On the 69th anniversary of the atomic bombing of Hiroshima, he parroted U.S. President Barack Obama’s call for a world without nuclear weapons.
“I pledge to make every effort toward the realization of permanent world peace so that there is no recurrence of the tragedy caused by nuclear weapons,” Abe said in his speech during a commemorative ceremony in the city on Aug. 6.
However, in a meeting afterward with representatives of groups made up of atomic bomb survivors, Abe had to listen to criticism directed at the recent decision by his Cabinet to change the government interpretation of the Constitution to allow for the exercise of the right to collective self-defense.
Those representatives asked that Abe retract the decision since it would lead to Japan becoming a nation capable of waging war.
Abe justified the decision by citing his oft-used explanation about the safety of Japanese being paramount and pointed to the seriousness of the security situation facing Japan.
With regard to nuclear disarmament, Abe said, “We will play a leading role in the international community.”
But that will not be easy for Japan, given its reliance on nuclear deterrence for its national security under the U.S. nuclear umbrella.
The difference between Japan and nations that do not have a military alliance with the United States was clearly demonstrated in a meeting of the Nonproliferation and Disarmament Initiative (NPDI) in Hiroshima in April. Among the 12 nations in the initiative, those that have not signed alliance agreements with Washington called for the conclusion of an international treaty that would ban nuclear weapons.
However, Japan and other U.S. allies were decidedly passive in their responses to that proposal.
Because he represents a district in Hiroshima Prefecture, Foreign Minister Fumio Kishida worked hard to bring the NPDI meeting to the A-bombed city, the first time such a meeting has been held in Japan. Still, the NPDI is not high on the political agenda of the Abe administration, which has stressed strengthening the Japan-U.S. alliance as well as Japan’s own defense capabilities.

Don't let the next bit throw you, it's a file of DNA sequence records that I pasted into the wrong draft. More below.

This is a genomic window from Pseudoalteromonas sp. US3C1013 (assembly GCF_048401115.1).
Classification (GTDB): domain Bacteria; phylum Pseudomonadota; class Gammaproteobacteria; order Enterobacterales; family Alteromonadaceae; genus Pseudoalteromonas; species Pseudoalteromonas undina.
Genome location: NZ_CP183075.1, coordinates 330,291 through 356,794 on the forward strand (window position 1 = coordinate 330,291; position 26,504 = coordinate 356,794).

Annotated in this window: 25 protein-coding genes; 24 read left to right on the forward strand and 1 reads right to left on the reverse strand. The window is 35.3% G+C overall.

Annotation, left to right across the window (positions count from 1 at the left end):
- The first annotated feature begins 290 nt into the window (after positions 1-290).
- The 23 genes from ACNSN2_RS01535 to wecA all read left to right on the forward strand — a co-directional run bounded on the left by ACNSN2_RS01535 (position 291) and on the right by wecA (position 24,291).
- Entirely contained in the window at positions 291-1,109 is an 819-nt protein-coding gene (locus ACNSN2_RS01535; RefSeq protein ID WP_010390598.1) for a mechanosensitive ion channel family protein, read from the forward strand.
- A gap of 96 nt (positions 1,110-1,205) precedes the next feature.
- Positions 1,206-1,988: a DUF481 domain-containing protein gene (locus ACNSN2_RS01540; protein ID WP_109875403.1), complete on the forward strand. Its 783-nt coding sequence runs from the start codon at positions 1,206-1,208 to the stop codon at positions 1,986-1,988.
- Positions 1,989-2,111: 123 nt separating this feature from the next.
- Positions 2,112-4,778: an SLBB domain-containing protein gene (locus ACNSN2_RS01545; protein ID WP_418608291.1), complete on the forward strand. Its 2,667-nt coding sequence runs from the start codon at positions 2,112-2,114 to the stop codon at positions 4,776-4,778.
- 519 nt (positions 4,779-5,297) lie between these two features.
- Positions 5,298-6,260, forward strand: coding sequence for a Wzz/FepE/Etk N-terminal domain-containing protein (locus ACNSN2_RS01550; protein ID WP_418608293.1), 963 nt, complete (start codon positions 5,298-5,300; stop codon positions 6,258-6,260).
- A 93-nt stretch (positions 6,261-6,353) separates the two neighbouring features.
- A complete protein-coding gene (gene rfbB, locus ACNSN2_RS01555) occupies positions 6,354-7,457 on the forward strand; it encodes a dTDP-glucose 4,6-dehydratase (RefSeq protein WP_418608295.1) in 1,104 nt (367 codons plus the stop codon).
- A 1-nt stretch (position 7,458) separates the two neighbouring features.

Moreover, the Abe administration’s efforts toward exporting nuclear energy technology also run counter to efforts being made on nuclear nonproliferation.
Japan has signed 14 nuclear energy agreements with other nations and international organizations. Those agreements have as a precondition that the technology will only be used for peaceful purposes.
Japan is currently negotiating a nuclear agreement with India, even though New Delhi is asking that it be allowed to reprocess spent nuclear fuel.
Japanese government officials are hesitant to go along with the request because the reprocessed fuel could be used to develop nuclear weapons.
A Foreign Ministry source said: “Peaceful use of nuclear technology and nuclear weapon production are the opposite sides of a coin. There could be some danger depending on the nation negotiating the nuclear agreement.”